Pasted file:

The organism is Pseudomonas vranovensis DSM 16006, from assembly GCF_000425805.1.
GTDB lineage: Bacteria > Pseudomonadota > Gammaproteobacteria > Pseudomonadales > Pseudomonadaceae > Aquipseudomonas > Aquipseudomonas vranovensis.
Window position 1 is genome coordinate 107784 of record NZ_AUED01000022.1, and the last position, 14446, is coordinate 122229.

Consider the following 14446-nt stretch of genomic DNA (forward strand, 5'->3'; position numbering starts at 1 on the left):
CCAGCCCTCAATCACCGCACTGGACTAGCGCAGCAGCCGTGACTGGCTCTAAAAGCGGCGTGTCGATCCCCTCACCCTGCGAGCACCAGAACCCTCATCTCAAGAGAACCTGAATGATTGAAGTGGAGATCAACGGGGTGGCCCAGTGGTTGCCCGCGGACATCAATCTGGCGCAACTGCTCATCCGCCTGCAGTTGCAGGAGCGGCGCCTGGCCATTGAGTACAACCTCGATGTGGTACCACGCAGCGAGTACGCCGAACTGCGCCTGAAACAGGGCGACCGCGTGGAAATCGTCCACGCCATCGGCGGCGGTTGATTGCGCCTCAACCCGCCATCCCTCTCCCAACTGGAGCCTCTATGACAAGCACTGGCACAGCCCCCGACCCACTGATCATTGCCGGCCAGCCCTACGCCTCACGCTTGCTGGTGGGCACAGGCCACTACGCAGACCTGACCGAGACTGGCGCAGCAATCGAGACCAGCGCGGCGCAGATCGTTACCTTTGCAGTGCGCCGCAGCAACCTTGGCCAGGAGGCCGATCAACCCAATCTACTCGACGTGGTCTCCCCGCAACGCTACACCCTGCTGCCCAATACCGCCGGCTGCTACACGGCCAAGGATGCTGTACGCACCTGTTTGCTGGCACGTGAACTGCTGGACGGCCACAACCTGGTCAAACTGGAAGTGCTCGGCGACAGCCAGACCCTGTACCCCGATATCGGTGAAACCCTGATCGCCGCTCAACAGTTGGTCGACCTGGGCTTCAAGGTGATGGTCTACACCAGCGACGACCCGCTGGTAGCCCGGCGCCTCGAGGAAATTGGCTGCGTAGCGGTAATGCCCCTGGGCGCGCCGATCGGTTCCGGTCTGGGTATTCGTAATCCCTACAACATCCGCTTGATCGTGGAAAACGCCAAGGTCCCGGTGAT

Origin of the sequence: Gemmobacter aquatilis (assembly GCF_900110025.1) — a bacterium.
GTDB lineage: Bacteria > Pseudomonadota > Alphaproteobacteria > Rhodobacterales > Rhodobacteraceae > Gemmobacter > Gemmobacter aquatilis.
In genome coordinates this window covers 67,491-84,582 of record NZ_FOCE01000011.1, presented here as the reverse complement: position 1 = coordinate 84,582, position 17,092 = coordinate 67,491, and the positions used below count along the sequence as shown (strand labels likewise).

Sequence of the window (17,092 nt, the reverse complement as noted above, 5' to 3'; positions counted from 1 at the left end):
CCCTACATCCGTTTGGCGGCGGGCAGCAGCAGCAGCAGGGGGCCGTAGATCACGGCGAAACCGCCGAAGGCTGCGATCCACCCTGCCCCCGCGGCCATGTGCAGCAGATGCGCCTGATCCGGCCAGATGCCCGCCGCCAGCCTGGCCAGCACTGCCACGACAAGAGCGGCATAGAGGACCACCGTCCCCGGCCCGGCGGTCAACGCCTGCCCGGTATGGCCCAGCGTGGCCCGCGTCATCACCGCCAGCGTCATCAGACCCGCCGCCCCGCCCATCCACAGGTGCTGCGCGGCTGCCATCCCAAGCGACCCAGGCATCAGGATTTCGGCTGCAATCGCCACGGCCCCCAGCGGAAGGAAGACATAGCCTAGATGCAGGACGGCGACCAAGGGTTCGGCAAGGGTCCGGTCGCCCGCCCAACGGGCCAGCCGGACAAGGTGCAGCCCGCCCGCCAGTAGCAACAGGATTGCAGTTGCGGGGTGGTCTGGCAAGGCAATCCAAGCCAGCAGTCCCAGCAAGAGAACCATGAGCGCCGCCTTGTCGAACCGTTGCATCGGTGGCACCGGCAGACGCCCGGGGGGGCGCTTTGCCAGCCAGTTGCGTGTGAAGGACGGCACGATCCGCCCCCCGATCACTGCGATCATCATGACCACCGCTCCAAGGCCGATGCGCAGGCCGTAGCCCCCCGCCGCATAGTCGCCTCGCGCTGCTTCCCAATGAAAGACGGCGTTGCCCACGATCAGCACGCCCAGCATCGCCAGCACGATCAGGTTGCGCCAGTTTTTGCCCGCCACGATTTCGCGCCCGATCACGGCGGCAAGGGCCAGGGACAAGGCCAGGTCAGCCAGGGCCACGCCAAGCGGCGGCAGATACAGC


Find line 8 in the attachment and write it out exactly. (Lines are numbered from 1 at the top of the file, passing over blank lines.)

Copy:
In genome coordinates this window covers 67,491-84,582 of record NZ_FOCE01000011.1, presented here as the reverse complement: position 1 = coordinate 84,582, position 17,092 = coordinate 67,491, and the positions used below count along the sequence as shown (strand labels likewise).